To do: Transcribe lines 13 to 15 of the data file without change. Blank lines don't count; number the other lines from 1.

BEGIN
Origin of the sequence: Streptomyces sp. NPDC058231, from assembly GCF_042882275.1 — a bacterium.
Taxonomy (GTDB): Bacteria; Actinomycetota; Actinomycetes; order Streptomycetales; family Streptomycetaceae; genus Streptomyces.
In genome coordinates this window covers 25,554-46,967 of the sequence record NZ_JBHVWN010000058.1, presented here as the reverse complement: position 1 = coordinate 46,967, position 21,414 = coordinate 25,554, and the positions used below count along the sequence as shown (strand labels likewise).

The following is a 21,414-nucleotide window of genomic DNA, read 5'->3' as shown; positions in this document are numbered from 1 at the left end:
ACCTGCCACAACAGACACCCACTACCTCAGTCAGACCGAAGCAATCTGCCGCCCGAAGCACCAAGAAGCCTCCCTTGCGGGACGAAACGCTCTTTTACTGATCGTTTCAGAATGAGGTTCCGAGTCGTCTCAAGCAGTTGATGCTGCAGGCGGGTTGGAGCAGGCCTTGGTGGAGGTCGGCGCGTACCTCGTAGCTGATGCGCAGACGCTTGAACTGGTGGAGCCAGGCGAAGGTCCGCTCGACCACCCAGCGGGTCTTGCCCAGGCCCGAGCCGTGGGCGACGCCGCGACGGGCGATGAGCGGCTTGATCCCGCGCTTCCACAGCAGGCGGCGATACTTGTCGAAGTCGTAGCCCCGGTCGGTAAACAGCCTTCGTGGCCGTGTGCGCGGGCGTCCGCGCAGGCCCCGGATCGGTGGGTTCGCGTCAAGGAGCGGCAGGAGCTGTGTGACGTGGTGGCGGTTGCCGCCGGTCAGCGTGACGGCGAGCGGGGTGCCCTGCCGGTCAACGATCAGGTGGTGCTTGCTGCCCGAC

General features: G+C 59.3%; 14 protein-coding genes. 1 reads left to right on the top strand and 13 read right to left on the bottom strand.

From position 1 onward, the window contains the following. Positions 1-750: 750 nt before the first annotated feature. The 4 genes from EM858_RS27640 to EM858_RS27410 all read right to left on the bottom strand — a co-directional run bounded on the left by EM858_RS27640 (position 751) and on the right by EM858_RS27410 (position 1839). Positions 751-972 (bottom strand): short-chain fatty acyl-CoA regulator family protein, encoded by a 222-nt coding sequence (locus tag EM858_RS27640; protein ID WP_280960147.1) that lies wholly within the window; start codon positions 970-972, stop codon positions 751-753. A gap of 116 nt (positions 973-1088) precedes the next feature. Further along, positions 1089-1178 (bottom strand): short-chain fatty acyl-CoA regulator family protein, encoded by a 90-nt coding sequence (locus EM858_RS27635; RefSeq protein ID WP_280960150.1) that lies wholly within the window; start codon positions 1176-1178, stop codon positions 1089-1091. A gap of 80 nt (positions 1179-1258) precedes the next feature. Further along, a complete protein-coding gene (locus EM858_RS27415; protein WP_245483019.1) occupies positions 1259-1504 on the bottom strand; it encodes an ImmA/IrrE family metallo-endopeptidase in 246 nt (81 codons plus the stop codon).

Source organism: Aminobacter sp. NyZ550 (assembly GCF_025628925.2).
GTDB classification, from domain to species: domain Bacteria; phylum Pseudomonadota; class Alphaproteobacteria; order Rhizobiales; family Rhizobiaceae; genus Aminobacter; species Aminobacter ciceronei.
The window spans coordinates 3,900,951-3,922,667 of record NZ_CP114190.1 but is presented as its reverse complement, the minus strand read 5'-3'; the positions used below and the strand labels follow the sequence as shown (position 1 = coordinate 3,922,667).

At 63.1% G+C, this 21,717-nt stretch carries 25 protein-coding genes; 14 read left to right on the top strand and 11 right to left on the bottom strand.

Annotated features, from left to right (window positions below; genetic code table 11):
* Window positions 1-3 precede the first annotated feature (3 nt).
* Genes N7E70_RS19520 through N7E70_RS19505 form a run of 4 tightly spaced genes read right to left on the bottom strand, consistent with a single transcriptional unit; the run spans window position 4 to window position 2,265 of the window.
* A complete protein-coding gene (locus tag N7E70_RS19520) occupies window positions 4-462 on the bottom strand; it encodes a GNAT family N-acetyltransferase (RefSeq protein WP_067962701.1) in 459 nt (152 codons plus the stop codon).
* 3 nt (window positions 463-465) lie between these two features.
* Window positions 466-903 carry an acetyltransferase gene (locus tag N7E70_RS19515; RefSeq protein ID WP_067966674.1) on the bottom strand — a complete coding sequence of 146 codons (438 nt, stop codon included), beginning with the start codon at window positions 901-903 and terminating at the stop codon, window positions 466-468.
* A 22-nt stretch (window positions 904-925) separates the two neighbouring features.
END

* Window positions 1-3 precede the first annotated feature (3 nt).
* Genes N7E70_RS19520 through N7E70_RS19505 form a run of 4 tightly spaced genes read right to left on the bottom strand, consistent with a single transcriptional unit; the run spans window position 4 to window position 2,265 of the window.
* A complete protein-coding gene (locus tag N7E70_RS19520) occupies window positions 4-462 on the bottom strand; it encodes a GNAT family N-acetyltransferase (RefSeq protein WP_067962701.1) in 459 nt (152 codons plus the stop codon).